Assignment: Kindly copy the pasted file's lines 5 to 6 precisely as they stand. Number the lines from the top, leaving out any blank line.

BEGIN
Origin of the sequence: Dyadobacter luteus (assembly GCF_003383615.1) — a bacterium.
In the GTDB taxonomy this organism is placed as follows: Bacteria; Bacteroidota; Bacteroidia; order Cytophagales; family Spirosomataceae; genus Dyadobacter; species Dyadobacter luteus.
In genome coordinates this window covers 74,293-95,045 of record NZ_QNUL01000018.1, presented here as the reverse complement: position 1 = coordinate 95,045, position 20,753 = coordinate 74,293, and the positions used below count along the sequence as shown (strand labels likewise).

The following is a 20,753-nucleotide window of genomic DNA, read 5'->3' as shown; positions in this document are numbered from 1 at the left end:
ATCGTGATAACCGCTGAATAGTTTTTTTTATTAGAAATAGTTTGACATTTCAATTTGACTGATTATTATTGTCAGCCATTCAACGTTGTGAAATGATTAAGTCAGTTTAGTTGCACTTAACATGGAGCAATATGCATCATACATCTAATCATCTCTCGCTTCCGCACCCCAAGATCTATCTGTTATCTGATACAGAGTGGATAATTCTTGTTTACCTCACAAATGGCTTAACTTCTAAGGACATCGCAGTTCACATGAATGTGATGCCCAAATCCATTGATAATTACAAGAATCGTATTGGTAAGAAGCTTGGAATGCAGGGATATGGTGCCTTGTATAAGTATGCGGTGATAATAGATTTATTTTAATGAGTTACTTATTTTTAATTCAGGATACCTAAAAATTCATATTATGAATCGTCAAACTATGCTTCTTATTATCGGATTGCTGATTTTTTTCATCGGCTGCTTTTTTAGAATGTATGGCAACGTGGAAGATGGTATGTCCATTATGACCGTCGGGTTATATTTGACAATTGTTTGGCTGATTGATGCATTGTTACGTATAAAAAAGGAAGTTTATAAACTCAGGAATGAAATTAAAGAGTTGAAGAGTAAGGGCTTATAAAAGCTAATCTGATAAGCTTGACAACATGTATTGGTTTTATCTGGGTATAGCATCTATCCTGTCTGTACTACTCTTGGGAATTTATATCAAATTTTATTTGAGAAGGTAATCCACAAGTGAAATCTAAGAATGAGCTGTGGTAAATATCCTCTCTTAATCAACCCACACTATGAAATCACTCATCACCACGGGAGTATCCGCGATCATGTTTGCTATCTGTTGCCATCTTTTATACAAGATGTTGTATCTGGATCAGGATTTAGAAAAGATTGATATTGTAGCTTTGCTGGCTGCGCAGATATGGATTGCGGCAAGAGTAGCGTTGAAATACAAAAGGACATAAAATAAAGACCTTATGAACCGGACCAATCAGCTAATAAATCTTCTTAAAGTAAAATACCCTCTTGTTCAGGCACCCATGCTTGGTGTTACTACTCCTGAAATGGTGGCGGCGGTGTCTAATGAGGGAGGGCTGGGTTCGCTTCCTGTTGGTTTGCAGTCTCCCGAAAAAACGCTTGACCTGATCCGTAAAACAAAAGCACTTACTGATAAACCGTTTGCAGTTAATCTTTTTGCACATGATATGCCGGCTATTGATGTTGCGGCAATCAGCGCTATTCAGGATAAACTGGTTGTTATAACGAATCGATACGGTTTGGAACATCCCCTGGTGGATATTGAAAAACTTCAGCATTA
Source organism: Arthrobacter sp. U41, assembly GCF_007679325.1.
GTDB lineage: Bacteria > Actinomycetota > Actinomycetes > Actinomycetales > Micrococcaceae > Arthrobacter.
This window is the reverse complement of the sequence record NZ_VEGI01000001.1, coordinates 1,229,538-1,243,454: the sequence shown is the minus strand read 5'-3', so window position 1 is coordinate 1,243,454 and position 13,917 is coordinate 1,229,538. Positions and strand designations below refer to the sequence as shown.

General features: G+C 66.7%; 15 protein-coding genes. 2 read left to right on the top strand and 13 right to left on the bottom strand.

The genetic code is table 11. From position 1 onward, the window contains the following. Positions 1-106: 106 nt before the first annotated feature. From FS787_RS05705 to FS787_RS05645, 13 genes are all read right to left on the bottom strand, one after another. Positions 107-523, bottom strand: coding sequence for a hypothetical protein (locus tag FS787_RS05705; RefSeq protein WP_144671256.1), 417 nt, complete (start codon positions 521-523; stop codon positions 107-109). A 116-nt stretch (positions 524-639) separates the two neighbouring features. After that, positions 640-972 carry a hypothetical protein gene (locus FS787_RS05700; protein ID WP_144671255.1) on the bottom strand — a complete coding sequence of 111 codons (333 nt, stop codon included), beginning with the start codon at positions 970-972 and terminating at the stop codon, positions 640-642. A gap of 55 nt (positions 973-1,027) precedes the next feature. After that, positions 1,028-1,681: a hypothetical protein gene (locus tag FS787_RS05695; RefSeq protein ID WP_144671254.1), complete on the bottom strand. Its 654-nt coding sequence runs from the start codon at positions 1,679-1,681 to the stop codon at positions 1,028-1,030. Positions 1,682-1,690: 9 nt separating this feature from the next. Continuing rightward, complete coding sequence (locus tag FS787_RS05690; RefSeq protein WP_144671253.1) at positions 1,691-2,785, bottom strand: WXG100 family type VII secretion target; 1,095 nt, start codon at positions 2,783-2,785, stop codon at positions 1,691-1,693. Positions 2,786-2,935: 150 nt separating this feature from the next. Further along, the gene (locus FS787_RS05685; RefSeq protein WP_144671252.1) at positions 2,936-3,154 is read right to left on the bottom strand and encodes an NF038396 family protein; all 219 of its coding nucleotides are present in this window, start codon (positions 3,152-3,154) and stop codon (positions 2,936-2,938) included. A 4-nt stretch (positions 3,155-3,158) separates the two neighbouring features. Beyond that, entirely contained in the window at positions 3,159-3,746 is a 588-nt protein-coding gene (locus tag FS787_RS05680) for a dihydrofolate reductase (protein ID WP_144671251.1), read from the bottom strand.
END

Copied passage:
ATCGTGATAACCGCTGAATAGTTTTTTTTATTAGAAATAGTTTGACATTTCAATTTGACTGATTATTATTGTCAGCCATTCAACGTTGTGAAATGATTAAGTCAGTTTAGTTGCACTTAACATGGAGCAATATGCATCATACATCTAATCATCTCTCGCTTCCGCACCCCAAGATCTATCTGTTATCTGATACAGAGTGGATAATTCTTGTTTACCTCACAAATGGCTTAACTTCTAAGGACATCGCAGTTCACATGAATGTGATGCCCAAATCCATTGATAATTACAAGAATCGTATTGGTAAGAAGCTTGGAATGCAGGGATATGGTGCCTTGTATAAGTATGCGGTGATAATAGATTTATTTTAATGAGTTACTTATTTTTAATTCAGGATACCTAAAAATTCATATTATGAATCGTCAAACTATGCTTCTTATTATCGGATTGCTGATTTTTTTCATCGGCTGCTTTTTTAGAATGTATGGCAACGTGGAAGATGGTATGTCCATTATGACCGTCGGGTTATATTTGACAATTGTTTGGCTGATTGATGCATTGTTACGTATAAAAAAGGAAGTTTATAAACTCAGGAATGAAATTAAAGAGTTGAAGAGTAAGGGCTTATAAAAGCTAATCTGATAAGCTTGACAACATGTATTGGTTTTATCTGGGTATAGCATCTATCCTGTCTGTACTACTCTTGGGAATTTATATCAAATTTTATTTGAGAAGGTAATCCACAAGTGAAATCTAAGAATGAGCTGTGGTAAATATCCTCTCTTAATCAACCCACACTATGAAATCACTCATCACCACGGGAGTATCCGCGATCATGTTTGCTATCTGTTGCCATCTTTTATACAAGATGTTGTATCTGGATCAGGATTTAGAAAAGATTGATATTGTAGCTTTGCTGGCTGCGCAGATATGGATTGCGGCAAGAGTAGCGTTGAAATACAAAAGGACATAAAATAAAGACCTTATGAACCGGACCAATCAGCTAATAAATCTTCTTAAAGTAAAATACCCTCTTGTTCAGGCACCCATGCTTGGTGTTACTACTCCTGAAATGGTGGCGGCGGTGTCTAATGAGGGAGGGCTGGGTTCGCTTCCTGTTGGTTTGCAGTCTCCCGAAAAAACGCTTGACCTGATCCGTAAAACAAAAGCACTTACTGATAAACCGTTTGCAGTTAATCTTTTTGCACATGATATGCCGGCTATTGATGTTGCGGCAATCAGCGCTATTCAGGATAAACTGGTTGTTATAACGAATCGATACGGTTTGGAACATCCCCTGGTGGATATTGAAAAACTTCAGCATTA
Source organism: Arthrobacter sp. U41, assembly GCF_007679325.1.